I received this as a review copy. I have to admit, until I saw it, I had never even heard of Nina Post – let alone read any of her books (of which there appear to be four!) – but i will be very happy to read others at some stage! Perhaps when my massive ‘To Read’ pile has dwindled somewhat!
The ‘Danger’ in cat world actually refers to Detective Shawn Danger – a homicide detective brought in to investigate the murder of a rich paper heiress who has been found with her head bludgeoned in.
In an attempt to solve the case, Shawn also has to investigate the apparent murder of the heiress’ 50+ year old tortoise (who had once attended boarding school), work out why she had been obsessive about the weights of her collection of anvils and get to the bottom of why she hired such a bunch of misfits to work in her mansion on such odd tasks as ‘investigating coincidences’.
Not only this, but Shawn’s is trying hard to avoid his own family (who wouldn’t want to avoid sisters that used to make him play ‘North Korean Dictator’?), has found a potential love interest and is having to placate his cat Comet who is a little put out when a number of ideantical cats seem to be appearing at Shawn’s house every hour.
I love a little bit of surreal, and this certainly does contain a bit of surreal.
Shawn is a fantastic character. he’s a bit of a loner, at loggerheads with his family, only has Comet for company and really throws himself into his work – which results in him being a very good detective. However, he is extremely likeable, and a bit cocky. The ‘dates’ he goes on are very amusing – I would have enjoyed those kinds of dates
“Can’t you get in trouble for taking me on a wretched, terrible date?” “The department doesn’t have rules in place for date quality. We’re free to go on whatever quality of date we like.”
When you take the slight oddities out of the book, and the ‘other world’ and ‘another Danger’ that Shawn often sees on an old TV (he can’t stand the other smug Danger), this is just a plain and simple detective story. But it is one with very strong characters, a likeable not-too-damaged hero and quite a few ‘grin’ moments, if not laugh out loud.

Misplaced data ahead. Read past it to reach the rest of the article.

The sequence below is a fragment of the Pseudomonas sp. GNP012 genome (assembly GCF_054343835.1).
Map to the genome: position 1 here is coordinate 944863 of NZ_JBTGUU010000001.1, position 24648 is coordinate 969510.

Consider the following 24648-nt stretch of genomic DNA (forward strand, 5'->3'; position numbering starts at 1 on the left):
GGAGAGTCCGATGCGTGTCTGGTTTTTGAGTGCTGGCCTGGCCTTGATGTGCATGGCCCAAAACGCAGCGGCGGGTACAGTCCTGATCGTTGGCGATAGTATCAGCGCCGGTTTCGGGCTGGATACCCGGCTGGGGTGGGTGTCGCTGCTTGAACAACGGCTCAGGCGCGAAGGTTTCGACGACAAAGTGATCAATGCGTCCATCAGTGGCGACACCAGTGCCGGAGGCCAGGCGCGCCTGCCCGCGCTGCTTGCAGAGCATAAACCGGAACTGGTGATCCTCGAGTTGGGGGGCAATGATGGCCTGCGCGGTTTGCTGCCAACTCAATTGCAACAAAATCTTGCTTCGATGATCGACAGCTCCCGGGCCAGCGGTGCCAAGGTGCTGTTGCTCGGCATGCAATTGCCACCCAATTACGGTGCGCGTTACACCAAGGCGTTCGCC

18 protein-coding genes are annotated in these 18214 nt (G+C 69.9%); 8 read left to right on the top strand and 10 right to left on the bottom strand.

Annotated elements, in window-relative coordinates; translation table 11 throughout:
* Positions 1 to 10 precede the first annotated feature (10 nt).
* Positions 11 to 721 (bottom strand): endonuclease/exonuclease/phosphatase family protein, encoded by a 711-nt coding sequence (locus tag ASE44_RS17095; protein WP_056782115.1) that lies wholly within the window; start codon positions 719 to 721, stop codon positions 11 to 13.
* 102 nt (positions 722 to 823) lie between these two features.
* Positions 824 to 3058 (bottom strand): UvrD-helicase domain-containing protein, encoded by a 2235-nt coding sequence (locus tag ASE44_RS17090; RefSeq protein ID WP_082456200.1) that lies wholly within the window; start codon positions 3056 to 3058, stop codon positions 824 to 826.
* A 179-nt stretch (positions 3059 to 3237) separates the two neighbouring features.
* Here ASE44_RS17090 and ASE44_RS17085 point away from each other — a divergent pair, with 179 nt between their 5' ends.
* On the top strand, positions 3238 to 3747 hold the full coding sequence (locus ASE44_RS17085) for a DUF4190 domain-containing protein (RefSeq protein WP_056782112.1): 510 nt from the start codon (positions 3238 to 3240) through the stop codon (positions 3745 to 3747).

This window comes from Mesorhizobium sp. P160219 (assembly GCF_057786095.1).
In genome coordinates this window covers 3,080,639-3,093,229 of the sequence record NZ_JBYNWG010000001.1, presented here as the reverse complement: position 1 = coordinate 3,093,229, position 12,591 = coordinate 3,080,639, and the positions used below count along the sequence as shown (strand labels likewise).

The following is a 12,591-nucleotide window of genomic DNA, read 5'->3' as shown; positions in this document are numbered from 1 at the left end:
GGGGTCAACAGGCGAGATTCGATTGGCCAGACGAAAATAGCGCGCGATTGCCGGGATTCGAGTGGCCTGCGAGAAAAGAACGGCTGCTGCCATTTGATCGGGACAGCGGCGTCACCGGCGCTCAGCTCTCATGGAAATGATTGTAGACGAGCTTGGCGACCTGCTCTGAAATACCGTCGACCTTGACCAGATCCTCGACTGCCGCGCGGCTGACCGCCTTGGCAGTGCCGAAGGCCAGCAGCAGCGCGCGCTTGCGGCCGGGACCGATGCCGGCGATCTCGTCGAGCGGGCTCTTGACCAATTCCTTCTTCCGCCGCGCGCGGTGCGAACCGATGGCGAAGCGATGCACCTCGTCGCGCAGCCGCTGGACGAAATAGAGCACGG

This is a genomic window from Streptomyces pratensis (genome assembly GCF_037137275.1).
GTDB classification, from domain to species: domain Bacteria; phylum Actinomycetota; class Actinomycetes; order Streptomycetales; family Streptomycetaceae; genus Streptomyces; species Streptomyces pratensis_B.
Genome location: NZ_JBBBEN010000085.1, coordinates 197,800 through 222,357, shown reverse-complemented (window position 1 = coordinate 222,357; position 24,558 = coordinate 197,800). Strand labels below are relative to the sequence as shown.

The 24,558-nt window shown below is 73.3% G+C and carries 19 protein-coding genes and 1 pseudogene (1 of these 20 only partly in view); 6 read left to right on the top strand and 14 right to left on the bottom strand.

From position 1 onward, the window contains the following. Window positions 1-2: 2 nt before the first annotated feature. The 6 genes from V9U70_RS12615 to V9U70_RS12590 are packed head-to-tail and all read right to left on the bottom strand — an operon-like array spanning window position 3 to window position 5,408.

I really enjoyed it.
I have read two of S J Bolton’s Lacey Flint books, and unfortunately the next isn’t due for release til April. They have been the best detective thrillers I have read in a long time, so when I saw that there was a short story available starring Lacey, I was more than happy to pay out my £1.64 to buy it (it has since gone up 25p!)
This starts with the rather grim murder of a young Muslim man and shadows Lacey as she follows each lead where (as ever) she becomes more involved than she probably should.
The snow in the title serves to cover the grisly scene in a blanket of purity and to almost illuminate the burkha-clad woman who mourns there.
There’s not much I can say about the story as it IS only short and I don’t want to give away too much – except it’s wonderfully written with Lacey’s unmistakeable voice and that it gave me a much-needed dose of her to tide me over to April (argh…April…now, where can I get an ARC of Like This, For Ever?)
Nicky Landry has recently opened Skinnys On Queen, the restaurant that she’s always dreamed of owning and running. She seems to have a gift with food, much to the delight of her best friend (who is also her business partner).